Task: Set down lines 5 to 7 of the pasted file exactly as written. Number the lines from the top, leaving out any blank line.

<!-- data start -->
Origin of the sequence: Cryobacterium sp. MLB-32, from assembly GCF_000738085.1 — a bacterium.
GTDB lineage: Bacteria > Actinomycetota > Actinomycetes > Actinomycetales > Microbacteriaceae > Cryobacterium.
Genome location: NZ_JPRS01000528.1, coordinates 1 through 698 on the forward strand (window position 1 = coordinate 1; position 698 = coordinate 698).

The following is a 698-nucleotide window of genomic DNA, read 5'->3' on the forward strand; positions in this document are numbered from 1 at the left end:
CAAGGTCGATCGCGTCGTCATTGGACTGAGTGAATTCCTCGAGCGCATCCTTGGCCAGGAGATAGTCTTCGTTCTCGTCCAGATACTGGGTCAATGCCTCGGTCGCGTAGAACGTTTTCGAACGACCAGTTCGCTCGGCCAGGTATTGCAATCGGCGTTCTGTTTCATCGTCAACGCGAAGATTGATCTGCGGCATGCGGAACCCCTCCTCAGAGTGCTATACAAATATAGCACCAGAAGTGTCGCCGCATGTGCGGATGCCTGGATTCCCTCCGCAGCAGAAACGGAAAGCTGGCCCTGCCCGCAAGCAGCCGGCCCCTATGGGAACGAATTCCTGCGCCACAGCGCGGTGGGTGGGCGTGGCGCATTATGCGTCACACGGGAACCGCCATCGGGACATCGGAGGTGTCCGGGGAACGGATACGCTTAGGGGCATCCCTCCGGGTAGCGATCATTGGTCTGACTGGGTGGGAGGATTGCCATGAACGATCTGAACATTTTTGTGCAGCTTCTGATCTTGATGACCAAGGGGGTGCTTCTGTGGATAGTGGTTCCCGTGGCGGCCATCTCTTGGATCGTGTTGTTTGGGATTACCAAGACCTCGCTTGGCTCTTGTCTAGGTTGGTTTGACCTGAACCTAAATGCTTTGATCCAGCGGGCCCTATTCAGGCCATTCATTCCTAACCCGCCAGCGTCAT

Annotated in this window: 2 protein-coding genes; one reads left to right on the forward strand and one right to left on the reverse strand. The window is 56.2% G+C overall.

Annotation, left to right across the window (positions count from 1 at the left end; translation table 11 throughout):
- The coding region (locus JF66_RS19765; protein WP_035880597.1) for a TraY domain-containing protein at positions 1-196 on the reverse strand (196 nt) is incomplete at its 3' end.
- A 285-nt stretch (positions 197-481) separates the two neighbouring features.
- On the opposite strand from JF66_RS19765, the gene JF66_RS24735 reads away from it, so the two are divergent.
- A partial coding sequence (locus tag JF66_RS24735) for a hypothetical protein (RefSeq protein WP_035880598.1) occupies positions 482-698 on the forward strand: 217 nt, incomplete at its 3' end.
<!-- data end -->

CAAGGTCGATCGCGTCGTCATTGGACTGAGTGAATTCCTCGAGCGCATCCTTGGCCAGGAGATAGTCTTCGTTCTCGTCCAGATACTGGGTCAATGCCTCGGTCGCGTAGAACGTTTTCGAACGACCAGTTCGCTCGGCCAGGTATTGCAATCGGCGTTCTGTTTCATCGTCAACGCGAAGATTGATCTGCGGCATGCGGAACCCCTCCTCAGAGTGCTATACAAATATAGCACCAGAAGTGTCGCCGCATGTGCGGATGCCTGGATTCCCTCCGCAGCAGAAACGGAAAGCTGGCCCTGCCCGCAAGCAGCCGGCCCCTATGGGAACGAATTCCTGCGCCACAGCGCGGTGGGTGGGCGTGGCGCATTATGCGTCACACGGGAACCGCCATCGGGACATCGGAGGTGTCCGGGGAACGGATACGCTTAGGGGCATCCCTCCGGGTAGCGATCATTGGTCTGACTGGGTGGGAGGATTGCCATGAACGATCTGAACATTTTTGTGCAGCTTCTGATCTTGATGACCAAGGGGGTGCTTCTGTGGATAGTGGTTCCCGTGGCGGCCATCTCTTGGATCGTGTTGTTTGGGATTACCAAGACCTCGCTTGGCTCTTGTCTAGGTTGGTTTGACCTGAACCTAAATGCTTTGATCCAGCGGGCCCTATTCAGGCCATTCATTCCTAACCCGCCAGCGTCAT

Annotated in this window: 2 protein-coding genes; one reads left to right on the forward strand and one right to left on the reverse strand. The window is 56.2% G+C overall.

Annotation, left to right across the window (positions count from 1 at the left end; translation table 11 throughout):